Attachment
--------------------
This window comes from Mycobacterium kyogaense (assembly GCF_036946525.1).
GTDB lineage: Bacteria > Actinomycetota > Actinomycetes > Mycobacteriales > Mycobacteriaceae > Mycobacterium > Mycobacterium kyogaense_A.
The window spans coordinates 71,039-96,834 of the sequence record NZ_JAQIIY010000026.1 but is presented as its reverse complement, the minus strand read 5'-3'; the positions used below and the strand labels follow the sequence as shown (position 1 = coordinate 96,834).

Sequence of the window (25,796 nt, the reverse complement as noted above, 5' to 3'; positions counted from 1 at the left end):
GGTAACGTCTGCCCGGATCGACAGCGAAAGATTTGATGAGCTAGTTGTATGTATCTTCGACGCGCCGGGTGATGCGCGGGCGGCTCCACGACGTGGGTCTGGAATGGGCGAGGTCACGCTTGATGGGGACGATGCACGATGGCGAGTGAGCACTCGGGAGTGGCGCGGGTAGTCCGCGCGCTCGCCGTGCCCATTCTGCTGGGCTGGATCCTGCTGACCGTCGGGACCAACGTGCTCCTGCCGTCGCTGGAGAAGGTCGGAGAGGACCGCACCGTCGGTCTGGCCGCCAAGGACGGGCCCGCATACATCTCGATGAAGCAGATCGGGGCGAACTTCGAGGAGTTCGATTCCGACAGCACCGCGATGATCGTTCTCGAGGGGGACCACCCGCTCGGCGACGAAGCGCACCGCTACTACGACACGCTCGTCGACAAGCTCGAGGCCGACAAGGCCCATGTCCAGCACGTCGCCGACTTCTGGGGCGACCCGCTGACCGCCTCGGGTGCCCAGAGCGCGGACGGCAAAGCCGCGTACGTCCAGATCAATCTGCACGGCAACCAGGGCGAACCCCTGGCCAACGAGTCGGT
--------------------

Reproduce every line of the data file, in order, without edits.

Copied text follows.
This window comes from Mycobacterium kyogaense (assembly GCF_036946525.1).
GTDB lineage: Bacteria > Actinomycetota > Actinomycetes > Mycobacteriales > Mycobacteriaceae > Mycobacterium > Mycobacterium kyogaense_A.
The window spans coordinates 71,039-96,834 of the sequence record NZ_JAQIIY010000026.1 but is presented as its reverse complement, the minus strand read 5'-3'; the positions used below and the strand labels follow the sequence as shown (position 1 = coordinate 96,834).

Sequence of the window (25,796 nt, the reverse complement as noted above, 5' to 3'; positions counted from 1 at the left end):
GGTAACGTCTGCCCGGATCGACAGCGAAAGATTTGATGAGCTAGTTGTATGTATCTTCGACGCGCCGGGTGATGCGCGGGCGGCTCCACGACGTGGGTCTGGAATGGGCGAGGTCACGCTTGATGGGGACGATGCACGATGGCGAGTGAGCACTCGGGAGTGGCGCGGGTAGTCCGCGCGCTCGCCGTGCCCATTCTGCTGGGCTGGATCCTGCTGACCGTCGGGACCAACGTGCTCCTGCCGTCGCTGGAGAAGGTCGGAGAGGACCGCACCGTCGGTCTGGCCGCCAAGGACGGGCCCGCATACATCTCGATGAAGCAGATCGGGGCGAACTTCGAGGAGTTCGATTCCGACAGCACCGCGATGATCGTTCTCGAGGGGGACCACCCGCTCGGCGACGAAGCGCACCGCTACTACGACACGCTCGTCGACAAGCTCGAGGCCGACAAGGCCCATGTCCAGCACGTCGCCGACTTCTGGGGCGACCCGCTGACCGCCTCGGGTGCCCAGAGCGCGGACGGCAAAGCCGCGTACGTCCAGATCAATCTGCACGGCAACCAGGGCGAACCCCTGGCCAACGAGTCGGT